large format enlarger fantasygreenspun.com : LUSENET : Large format photography : One Thread
I was wondering.... I recently bought a 5 by 7 Burke and James monorail view camera, rebuilt and refinished it. Ive found that large format enlargers are pretty big and pretty expensive, even for 4 by 5. This is what Im wondering: I can visualize using the camera itself as an enlarger to project, horizontally onto a vaccuum-type eazel which would hold the paper in vertical fashion, parallel to the film and lensboard plane. All that would be required is a light source in a box attached to the camera back in a light-tight fashion behing the film which could be held by a modified film-holder with no back. Am I crazy? This sounds too easy. Am I missing anything? Has anyone heard of anything like this before? (I have heard of an old and long-discontinued Rollei accessory that temporarily converts a Rolleiflex TLR into a medium format projector.) Whadayas think?
-- Frank Scheitrowsky (firstname.lastname@example.org), March 03, 2000
Ansel Adams did this to make his horizontal 8x10 enlarger.
-- Ellis Vener (email@example.com), March 03, 2000.
Frank: That was a common conversion in the early days. I know that enlargement backs were made for the 4x5 Speed Graphic and may have been made for the 5x7 Graphic. I saw an 8x10 camera and enlarger conversion back at a camera swap meet a couple of years ago. As the other respondent said, Ansel Adams used an old 11x14 studio stand camera for a horizontal enlarger. Aristo may make a 5x7 cold light that you could convert easily to your camera. Except for the studio cameras built onto stands which can be raised and lowered and are quite solid, I think the project would be more trouble than it's worth. It would be difficult to get a monorail camera locked onto a support solid enough to keep it in place while you set everything up for enlarging and vibration would probably be a problem. Incidentally, a studio camera and stand would take up more room than an enlarger. There just isn't an easy way to make large format enlargements without taking up a lot of room. Still, if you want to try the project you can probably find the stuff to build an enlarger from your camera. A cold light system would probably work best. Good luck with it, Doug
-- Doug Paramore (firstname.lastname@example.org), March 03, 2000.
Go for it Frank...I'ts great to hear from someone who is bold enough to attempt an image from anything other than "store bought" parts!
-- Dave Richhart (email@example.com), March 03, 2000.
A good quality (large!) copy stand should do the job for mounting the camera and eliminating movement. Then you could use the camera vertically just like a conventional enlarger with a baseboard and eliminate the expense of a vacuum easel. (Another alternative for a vacuum easel would be a flat piece of sheet steel and magnets for securing the paper.) I've seen somewhere that a local neon sign company would be able to whip up something similar to a cold light head to your specifications. If the camera has a universal back, designing something to fit should be no problem. Good luck! ;^D)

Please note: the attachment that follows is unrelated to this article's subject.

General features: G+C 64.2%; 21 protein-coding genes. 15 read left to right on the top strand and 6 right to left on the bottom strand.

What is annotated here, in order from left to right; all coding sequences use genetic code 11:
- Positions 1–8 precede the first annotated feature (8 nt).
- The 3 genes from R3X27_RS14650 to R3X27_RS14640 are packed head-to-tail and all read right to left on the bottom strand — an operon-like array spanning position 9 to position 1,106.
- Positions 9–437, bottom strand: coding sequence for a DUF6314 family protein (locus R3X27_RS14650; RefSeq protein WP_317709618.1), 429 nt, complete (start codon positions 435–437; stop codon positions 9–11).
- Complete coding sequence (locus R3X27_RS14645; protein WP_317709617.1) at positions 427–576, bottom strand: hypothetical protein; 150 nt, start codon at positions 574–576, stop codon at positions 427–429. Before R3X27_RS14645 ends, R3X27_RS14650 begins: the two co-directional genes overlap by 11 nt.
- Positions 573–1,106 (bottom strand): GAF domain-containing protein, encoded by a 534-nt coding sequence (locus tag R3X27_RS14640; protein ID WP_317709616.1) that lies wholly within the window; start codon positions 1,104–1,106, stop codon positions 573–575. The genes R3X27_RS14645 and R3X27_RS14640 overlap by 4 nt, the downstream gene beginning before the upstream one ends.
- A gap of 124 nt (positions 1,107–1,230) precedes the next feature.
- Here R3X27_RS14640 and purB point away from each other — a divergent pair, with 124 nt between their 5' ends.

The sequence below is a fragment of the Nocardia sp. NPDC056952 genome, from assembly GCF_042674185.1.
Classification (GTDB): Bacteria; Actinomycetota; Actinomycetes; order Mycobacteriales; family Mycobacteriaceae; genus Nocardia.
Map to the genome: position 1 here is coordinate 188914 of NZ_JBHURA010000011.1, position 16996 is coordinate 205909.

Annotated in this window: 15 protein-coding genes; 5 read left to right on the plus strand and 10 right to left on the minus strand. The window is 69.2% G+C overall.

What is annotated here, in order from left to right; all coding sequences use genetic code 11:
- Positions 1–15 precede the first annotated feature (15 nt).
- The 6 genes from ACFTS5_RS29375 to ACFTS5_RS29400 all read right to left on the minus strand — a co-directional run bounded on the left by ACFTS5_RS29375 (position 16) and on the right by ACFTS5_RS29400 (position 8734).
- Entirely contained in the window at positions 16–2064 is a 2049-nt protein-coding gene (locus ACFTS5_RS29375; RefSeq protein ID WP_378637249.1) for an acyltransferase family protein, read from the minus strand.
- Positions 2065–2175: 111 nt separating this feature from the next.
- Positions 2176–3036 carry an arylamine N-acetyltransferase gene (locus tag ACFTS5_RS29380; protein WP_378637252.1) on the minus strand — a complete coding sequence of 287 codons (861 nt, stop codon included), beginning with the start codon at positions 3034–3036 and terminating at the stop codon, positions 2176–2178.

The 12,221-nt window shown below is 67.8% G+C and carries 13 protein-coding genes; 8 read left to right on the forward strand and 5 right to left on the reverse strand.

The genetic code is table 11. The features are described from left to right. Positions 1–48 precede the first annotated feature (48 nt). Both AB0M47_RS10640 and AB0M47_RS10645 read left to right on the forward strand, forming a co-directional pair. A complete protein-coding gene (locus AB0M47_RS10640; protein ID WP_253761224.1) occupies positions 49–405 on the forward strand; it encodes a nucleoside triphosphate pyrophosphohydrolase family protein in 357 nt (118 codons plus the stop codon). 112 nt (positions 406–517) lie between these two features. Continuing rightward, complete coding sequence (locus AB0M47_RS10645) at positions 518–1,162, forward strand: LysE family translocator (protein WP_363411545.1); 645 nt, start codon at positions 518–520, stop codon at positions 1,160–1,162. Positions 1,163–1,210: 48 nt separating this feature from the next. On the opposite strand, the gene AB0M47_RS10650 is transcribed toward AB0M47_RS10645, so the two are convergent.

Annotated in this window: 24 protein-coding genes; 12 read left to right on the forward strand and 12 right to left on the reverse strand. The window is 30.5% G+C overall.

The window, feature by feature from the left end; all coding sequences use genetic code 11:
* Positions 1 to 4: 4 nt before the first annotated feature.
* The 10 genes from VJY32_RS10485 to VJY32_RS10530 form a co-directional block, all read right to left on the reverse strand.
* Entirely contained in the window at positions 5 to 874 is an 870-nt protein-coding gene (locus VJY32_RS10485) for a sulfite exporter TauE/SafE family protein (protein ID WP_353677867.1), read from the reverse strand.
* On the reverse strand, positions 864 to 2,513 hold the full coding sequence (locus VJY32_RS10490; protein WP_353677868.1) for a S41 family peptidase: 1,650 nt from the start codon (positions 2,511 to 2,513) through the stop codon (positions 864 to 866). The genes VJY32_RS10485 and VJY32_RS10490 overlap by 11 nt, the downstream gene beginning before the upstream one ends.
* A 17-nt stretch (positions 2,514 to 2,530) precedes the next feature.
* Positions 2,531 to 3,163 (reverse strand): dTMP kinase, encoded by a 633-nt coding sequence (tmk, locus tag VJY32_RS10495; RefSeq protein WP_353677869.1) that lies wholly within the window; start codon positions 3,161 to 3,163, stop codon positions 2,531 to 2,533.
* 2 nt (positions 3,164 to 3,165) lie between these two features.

-- Doremus Scudder (ScudderLandreth@compuserve.com), March 04, 2000.
Just for the anecdote : Ansel Adams also made a hole in his darkroom wall and with a system of mirrors, used the sky or sun light as a light source! But was very tributary to the weather and passing clouds. Linhof still has a converting set for his cameras, but for vertical use. But think of the time needed to make your adaptation, and then for packing up your camera when you need it. Is it so difficult to find an old used enlarger? I have not used cold light enlargers, but bulb light enlargers require a set of condensers.
-- Paul Schilliger (firstname.lastname@example.org), March 04, 2000.
Have a look at some of the transparency adapters that you can get for flatbed scanners as a ready made light source. The one I bought for my Mustek scanner has very even illumination, starts instantly, covers 6" x 8", and looks plenty bright enough. I've been meaning to try it out on my 5x4 enlarger, but haven't got round to it yet.
-- Pete Andrews (email@example.com), March 04, 2000.
There's no reason why it shouldn't work. Finding an even light source will probably present the biggest challenge. Aristo makes all sorts of cold light sources, but they may cost more than a used 5x7 enlarger. From time to time I see old Elwoods for sale for $100 - $200. Good luck, I'd like to know how it works out.
-- David Brown (firstname.lastname@example.org), March 05, 2000.
Linhof was making a 45 copy camera onto which a condensor housing and lampheads could be SCREWED onto the fittings on the camera back and the entire assembly mounted to a no longer made Linhof large copy stand.
This system is no longer made.
Previuos to this there was a Graflarger 45 lamphousing that would mount to the back of a view camera.
The big problems with using a camera as an enlarger are:
1: Almost impossible to maintain proper alignment between the negative, lens and baseboard.
2: excessive vibration from handling the system, especially when trying to insert or adjust the film in the enlarger negative carrier. Linhof used a shifting carrier to overcome this.
If you are in the Denver area you can see this type of enlarger at S&S Optica as they use them.
-- Bob Salomon (email@example.com), March 05, 2000.
Cool! I've been pondering the same thing. Although stability would be a major consideration. I have a B&J 5x7 also but its a wood field camera. I can envision construting a wall mount at a predetermined hieght for my most common usage 11x14 enlarged negs. A light source can be made from flourecent lamps(tungsten replacement type) to attach to the back then use an old film holder with the center cut out as a neg carrier. Let me know if you've had any success.
-- Ronald J LaMarsh (firstname.lastname@example.org), March 08, 2000.